1
\$\begingroup\$

I'm autumn and recently working on a project that wants to connect two IC with part: ENC28J60 (that connects microcontrollers (with SPI interface) to Ethernet and LAN Networks) directly in a PCB board (witouth cables and only with cupper tracks in my PCB.

As you know for connecting ENC28J60 (or any 10mbps LAN device) we need a 1:1 filter (it used for CMRR increasing) and you can find lots of schematic for that in google.

for the Ethernet cable (4 twisted pairs cable) we connect the TPIN+, TPIN-, TPOUT+ , TPOUT- pins of ENC28J60 to 10 Base-T Filter and then Connect Ethernet Cable to otherside of the filter. it's common and simple.

But the Question is: How can i connect two 10Base Ethernet Device (Like ENC28J60) without filters in short distance? (like a small PCB) (short distance will not cause noise and we don't need any filter for CMRR and twisted pairs).

Thanks,

Best Regards.

\$\endgroup\$
3
  • \$\begingroup\$ Why not use RS-485 instead? Or just a direct UART connection? \$\endgroup\$ Commented Apr 17, 2014 at 3:06
  • 3
    \$\begingroup\$ Why go through the effort of full blown ethernet OSI layers 0 (copper traces, unofficial layer), 1 (PHY, 10Base) and 2 (LLC, MAC), probably 3 (IP) and 4 (TCP) if you just want to connect two devices on a PCB? Each layer listed is an extra abstraction in hard or software and costs resources/money. Why not directly interconnect the SPI interfaces? \$\endgroup\$
    – jippie
    Commented Apr 17, 2014 at 7:04
  • \$\begingroup\$ You should only need to go ethernet if your on a network to provide isolation etc... direct connect has the advantages of being faster and cheaper ... unless there is a good reason I would put wire links across your component parts in production and get a slap on the back for reducing inventory, complexity, increasing relability and cutting costs .... nice bounus! \$\endgroup\$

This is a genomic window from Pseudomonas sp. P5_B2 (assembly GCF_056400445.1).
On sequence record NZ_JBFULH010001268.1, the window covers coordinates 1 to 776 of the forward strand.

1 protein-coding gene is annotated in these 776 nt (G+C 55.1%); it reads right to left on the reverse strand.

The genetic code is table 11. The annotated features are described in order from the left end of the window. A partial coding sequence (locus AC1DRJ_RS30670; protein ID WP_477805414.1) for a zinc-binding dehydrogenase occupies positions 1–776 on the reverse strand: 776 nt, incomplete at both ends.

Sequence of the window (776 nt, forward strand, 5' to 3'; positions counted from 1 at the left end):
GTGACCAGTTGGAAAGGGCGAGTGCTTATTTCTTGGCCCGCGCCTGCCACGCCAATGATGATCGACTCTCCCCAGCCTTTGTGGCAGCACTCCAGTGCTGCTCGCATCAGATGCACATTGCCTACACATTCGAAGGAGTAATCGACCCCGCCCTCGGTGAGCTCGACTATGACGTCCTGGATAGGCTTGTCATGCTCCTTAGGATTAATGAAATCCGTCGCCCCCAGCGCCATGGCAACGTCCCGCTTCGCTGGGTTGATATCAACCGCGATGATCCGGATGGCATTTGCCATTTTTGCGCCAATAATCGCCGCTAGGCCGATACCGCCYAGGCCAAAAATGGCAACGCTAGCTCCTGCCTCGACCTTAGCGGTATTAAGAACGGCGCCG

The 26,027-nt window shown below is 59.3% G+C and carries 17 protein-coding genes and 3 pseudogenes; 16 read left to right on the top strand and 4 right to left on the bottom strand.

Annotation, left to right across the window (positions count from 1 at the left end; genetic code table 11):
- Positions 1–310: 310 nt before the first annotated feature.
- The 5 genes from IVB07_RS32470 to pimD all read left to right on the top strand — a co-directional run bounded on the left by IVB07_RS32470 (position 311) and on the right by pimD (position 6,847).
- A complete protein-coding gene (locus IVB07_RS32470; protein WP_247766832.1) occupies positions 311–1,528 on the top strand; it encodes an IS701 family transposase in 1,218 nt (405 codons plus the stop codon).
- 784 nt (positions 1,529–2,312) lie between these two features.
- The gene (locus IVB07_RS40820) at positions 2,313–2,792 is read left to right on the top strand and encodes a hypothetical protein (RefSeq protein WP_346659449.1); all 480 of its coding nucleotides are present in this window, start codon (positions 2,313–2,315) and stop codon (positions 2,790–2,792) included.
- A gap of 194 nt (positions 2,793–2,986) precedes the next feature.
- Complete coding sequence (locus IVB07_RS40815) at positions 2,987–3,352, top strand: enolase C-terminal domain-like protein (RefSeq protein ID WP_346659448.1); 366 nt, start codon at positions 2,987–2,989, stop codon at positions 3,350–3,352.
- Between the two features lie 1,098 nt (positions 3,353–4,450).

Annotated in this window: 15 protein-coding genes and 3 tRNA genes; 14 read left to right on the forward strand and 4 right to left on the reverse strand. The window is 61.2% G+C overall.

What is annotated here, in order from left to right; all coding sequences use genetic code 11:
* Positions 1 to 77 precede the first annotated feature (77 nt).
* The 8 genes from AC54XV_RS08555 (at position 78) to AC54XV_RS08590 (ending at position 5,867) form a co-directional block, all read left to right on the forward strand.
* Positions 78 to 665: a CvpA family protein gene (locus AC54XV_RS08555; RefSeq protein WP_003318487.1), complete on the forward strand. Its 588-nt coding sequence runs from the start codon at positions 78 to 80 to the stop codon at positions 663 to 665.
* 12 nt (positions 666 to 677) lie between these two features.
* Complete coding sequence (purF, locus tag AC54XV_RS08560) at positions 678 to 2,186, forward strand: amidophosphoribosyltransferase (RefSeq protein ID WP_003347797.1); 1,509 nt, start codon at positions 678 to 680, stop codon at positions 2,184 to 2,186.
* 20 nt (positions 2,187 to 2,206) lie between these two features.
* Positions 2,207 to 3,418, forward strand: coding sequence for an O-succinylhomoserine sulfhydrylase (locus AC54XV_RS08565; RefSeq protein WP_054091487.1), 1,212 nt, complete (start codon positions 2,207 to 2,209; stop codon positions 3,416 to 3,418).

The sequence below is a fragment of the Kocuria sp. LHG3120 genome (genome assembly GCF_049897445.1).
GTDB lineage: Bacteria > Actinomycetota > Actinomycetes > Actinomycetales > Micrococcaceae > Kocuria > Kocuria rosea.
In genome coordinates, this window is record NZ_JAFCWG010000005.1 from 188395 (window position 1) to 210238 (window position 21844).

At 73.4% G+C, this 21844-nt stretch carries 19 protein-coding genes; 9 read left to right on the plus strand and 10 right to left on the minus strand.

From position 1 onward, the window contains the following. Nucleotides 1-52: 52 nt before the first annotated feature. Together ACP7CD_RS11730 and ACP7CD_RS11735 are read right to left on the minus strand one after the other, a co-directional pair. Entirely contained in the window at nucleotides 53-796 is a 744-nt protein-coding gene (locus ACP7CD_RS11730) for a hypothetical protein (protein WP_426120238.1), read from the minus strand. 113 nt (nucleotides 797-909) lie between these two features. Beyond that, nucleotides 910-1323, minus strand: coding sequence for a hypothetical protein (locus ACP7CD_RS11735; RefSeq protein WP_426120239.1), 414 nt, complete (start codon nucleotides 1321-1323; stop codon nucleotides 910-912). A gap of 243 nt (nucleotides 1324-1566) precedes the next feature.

– Spoon
    Commented Apr 17, 2014 at 12:37

2 Answers 2

3
\$\begingroup\$

Try this application note from Micrel. It's their app note, so they promote their devices that they've tested it with, but I'd be very surprised if it doesn't work on pretty much any Ethernet PHY - they're all interoperable.

edit: The app note tells you exactly how to wire two PHY's back to back, including if one or both of them are "current mode", or "designed to interface to a transformer".

\$\endgroup\$
2
\$\begingroup\$

It isn't easy to connect two devices without at least a transformer, since the output stage of the ENC28J60 (and pretty much any other 10base-T device) is designed specifically to drive a transformer. Furthermore, the input stage is designed specifically to receive a signal that has been coupled through a transformer as well.

\$\endgroup\$
2
  • \$\begingroup\$ Can you get away with both sides using the same transformer? \$\endgroup\$ Commented Apr 17, 2014 at 6:01
  • \$\begingroup\$ This is probably not true. For example, you can probably make the driver happy with a network of resistors, and then capacitively couple to the receiver. \$\endgroup\$ Commented Apr 17, 2014 at 15:14

Your Answer

By clicking “Post Your Answer”, you agree to our terms of service and acknowledge you have read our privacy policy.

Not the answer you're looking for? Browse other questions tagged or ask your own question.